KELLY: The Navy flies in chaplains for the weekend, also counselors and financial planners. Tables line the hallways staffed with reps from veterans groups and the military's health care provider. And speaker after speaker hammers home the point: feeling angry or sad is a normal reaction to an abnormal situation like war.

But it's clear from the questions people ask that they're worried about the stigma of being seen to have mental issues. To that end, the Navy also flies in a three-star admiral - in this case, Vice Admiral Kevin McCoy - to deliver this message:

Mr. KEVIN MCCOY (Vice Admiral, Navy): I know that what you have been through has affected you. Of course it's affected you. There's no shame in that. Every single one of us in this room seeks medical treatment when we are hurt and sick, and we are not ashamed to get that help. Why should post-traumatic stress be any different?

KELLY: Most of the people here have not been diagnosed with PTSD. That's a severe and ongoing condition. Some we talked to say they're struggling in smaller ways; some said they're doing just fine. That, in fact, they wouldn't mind another deployment. One of the panels is titled, Why I Want to Go Back, a subject that makes many spouses roll their eyes, but rings true for Chuck Rayburn(ph), a Navy medic from Harper, Texas.

Mr. CHUCK RAYBURN (Navy Medic): When you're deployed, you're on a strict schedule and that's what you adjust to. It's like, man I miss that. I miss that four o'clock workout, I miss chow being served at this time, I miss this routine. I guess that's the only way to describe it.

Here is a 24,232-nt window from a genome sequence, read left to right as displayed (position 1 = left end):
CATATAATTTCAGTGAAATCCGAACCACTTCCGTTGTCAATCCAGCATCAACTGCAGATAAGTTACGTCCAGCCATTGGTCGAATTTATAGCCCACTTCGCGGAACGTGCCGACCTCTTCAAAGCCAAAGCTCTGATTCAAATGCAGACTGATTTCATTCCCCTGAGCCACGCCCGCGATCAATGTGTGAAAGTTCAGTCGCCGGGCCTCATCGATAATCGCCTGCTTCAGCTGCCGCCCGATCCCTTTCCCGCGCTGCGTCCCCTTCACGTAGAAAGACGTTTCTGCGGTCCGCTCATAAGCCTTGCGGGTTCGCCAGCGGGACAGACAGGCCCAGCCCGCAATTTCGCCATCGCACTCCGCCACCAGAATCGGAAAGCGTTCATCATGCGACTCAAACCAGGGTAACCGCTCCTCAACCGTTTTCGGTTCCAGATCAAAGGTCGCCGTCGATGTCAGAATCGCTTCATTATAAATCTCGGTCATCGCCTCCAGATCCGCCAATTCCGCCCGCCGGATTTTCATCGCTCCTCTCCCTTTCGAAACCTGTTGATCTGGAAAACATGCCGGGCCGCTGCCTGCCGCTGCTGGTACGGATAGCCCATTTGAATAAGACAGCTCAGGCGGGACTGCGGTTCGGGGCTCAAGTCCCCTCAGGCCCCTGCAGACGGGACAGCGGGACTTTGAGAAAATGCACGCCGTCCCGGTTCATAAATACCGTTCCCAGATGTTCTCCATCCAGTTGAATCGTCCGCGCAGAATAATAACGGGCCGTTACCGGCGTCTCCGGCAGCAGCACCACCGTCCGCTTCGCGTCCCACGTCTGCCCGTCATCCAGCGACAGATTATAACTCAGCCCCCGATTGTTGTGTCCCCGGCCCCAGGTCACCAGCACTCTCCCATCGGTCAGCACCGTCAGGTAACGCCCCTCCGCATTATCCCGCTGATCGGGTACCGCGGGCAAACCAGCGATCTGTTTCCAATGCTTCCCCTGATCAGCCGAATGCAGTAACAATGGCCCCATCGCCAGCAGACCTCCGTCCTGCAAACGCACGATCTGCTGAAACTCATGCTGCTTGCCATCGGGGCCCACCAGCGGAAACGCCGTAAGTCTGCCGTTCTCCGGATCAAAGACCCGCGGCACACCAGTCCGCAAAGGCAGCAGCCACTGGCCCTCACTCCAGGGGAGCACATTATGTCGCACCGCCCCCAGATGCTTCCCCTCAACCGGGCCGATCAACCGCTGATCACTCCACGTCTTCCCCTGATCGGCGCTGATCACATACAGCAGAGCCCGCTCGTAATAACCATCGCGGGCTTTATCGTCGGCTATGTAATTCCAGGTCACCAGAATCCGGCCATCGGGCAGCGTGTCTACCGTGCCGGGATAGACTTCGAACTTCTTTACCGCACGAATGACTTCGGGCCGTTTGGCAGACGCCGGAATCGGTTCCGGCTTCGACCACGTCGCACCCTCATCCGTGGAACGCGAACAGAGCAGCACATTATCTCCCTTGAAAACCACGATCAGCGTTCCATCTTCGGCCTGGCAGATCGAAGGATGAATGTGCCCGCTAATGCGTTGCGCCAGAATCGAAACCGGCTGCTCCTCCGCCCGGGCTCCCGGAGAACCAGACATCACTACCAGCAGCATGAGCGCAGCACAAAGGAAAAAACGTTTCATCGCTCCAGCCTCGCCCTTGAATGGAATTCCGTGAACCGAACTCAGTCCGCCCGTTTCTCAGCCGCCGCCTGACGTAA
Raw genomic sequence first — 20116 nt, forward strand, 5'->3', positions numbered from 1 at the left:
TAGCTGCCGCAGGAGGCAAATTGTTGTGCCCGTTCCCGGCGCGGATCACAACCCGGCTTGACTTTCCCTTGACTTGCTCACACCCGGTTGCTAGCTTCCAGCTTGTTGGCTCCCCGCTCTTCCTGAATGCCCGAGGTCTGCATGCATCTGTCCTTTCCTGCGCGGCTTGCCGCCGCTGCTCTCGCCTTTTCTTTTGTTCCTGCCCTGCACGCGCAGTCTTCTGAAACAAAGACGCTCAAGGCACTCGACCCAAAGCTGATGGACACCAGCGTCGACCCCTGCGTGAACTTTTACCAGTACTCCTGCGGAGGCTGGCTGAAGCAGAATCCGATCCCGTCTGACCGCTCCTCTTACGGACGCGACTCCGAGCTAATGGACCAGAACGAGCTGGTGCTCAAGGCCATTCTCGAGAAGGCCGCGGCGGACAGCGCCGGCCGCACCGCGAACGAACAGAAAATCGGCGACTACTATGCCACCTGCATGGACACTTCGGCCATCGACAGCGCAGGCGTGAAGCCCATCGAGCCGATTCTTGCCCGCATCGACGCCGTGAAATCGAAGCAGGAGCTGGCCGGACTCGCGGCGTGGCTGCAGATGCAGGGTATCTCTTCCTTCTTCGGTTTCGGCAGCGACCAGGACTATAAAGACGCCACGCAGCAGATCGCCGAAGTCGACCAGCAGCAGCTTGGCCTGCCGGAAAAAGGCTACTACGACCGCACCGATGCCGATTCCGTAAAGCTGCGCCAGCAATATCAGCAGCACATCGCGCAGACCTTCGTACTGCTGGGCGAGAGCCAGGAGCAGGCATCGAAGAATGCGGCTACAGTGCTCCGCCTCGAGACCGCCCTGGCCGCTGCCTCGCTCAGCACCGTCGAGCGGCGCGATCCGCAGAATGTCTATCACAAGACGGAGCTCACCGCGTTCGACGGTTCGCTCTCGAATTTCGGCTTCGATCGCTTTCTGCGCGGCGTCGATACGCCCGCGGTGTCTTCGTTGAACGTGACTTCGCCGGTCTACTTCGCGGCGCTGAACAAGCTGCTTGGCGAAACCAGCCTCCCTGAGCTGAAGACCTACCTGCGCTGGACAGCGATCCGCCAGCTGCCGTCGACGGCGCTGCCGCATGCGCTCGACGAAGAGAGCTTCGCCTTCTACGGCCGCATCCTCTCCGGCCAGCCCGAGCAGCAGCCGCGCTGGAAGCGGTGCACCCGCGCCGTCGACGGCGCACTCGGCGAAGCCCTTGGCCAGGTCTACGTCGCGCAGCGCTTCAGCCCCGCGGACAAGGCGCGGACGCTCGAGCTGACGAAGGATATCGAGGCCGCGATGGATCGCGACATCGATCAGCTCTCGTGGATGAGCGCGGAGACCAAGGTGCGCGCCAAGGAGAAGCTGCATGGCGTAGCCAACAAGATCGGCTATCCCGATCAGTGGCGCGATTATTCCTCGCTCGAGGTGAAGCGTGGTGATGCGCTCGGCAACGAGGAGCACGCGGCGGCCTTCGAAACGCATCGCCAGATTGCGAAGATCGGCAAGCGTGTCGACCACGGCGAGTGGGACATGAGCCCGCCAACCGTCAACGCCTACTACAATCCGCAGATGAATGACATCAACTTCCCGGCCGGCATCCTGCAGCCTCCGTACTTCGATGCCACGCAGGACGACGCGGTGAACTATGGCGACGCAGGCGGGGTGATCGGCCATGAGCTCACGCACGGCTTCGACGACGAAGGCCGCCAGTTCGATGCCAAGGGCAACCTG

KELLY: Nearly every sailor at the Returning Warrior Workshop has their wife or husband or another family member there with them. The Navy view is, to heal the sailor, you have to heal the spouse. And it's the spouses who get left behind during deployments, trying to sort through military benefits and paperwork.

Ms. SHELLY AMBROSE (Military Spouse): I'm military illiterate.

KELLY: Shelly Ambrose of Baytown, Texas.

Ms. AMBROSE: I don't know abbreviations. They seem to have abbreviations for everything, and it's a foreign language to me. So, being able to have some idea of where to start, where to go, what to do - I feel like I have a better sense of understanding.

KELLY: Ambrose's husband, Garrick, finished a six-month deployment to Kuwait last May. She says when he came home, there was a definite readjustment period. Couples at the Returning Warrior weekend are encouraged to spend time reconnecting. In one session, husbands and wives write a love letter to each other. And once they get that down, Navy Chaplain Jane Bingham told the crowd it's time to take it to the next level.

Ms. JANE BINGHAM (Navy Chaplain): Yes, the chaplain's going to talk to you about sex.